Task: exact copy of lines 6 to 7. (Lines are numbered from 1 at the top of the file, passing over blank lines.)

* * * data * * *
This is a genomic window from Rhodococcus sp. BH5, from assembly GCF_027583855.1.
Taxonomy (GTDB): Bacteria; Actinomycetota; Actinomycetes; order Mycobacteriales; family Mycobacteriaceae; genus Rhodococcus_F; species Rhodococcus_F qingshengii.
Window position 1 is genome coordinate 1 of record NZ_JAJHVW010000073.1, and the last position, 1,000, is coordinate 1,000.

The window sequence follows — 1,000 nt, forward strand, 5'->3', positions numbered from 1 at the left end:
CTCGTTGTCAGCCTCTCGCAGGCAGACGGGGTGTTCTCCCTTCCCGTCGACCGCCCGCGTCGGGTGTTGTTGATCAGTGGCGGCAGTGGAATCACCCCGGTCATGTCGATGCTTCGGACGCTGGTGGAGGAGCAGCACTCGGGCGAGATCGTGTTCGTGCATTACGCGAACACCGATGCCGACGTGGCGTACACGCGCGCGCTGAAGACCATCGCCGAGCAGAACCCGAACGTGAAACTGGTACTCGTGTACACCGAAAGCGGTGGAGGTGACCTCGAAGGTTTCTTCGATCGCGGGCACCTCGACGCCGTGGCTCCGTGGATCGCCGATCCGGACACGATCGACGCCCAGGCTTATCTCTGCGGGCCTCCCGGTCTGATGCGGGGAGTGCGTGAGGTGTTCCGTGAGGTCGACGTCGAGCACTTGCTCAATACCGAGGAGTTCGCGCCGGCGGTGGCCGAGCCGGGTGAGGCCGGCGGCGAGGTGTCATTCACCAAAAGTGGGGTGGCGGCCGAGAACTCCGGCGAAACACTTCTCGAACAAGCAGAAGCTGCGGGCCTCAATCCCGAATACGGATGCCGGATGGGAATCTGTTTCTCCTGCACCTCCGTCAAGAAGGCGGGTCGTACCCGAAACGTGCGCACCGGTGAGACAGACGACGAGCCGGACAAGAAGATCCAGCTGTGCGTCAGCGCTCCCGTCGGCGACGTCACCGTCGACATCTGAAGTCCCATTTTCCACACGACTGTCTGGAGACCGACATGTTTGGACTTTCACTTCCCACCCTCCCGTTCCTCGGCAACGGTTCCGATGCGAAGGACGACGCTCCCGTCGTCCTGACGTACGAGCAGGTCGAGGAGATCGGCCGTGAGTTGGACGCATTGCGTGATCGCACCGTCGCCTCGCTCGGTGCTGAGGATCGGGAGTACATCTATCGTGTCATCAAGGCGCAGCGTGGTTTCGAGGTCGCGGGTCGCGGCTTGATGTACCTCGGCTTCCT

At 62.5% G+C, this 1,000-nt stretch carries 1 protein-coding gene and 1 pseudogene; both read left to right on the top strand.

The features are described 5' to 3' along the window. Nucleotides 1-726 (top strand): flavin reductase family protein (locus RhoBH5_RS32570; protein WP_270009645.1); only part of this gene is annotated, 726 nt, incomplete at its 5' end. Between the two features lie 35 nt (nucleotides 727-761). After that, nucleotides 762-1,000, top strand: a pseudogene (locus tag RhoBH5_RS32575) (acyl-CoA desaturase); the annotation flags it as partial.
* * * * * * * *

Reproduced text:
At 62.5% G+C, this 1,000-nt stretch carries 1 protein-coding gene and 1 pseudogene; both read left to right on the top strand.

The features are described 5' to 3' along the window. Nucleotides 1-726 (top strand): flavin reductase family protein (locus RhoBH5_RS32570; protein WP_270009645.1); only part of this gene is annotated, 726 nt, incomplete at its 5' end. Between the two features lie 35 nt (nucleotides 727-761). After that, nucleotides 762-1,000, top strand: a pseudogene (locus tag RhoBH5_RS32575) (acyl-CoA desaturase); the annotation flags it as partial.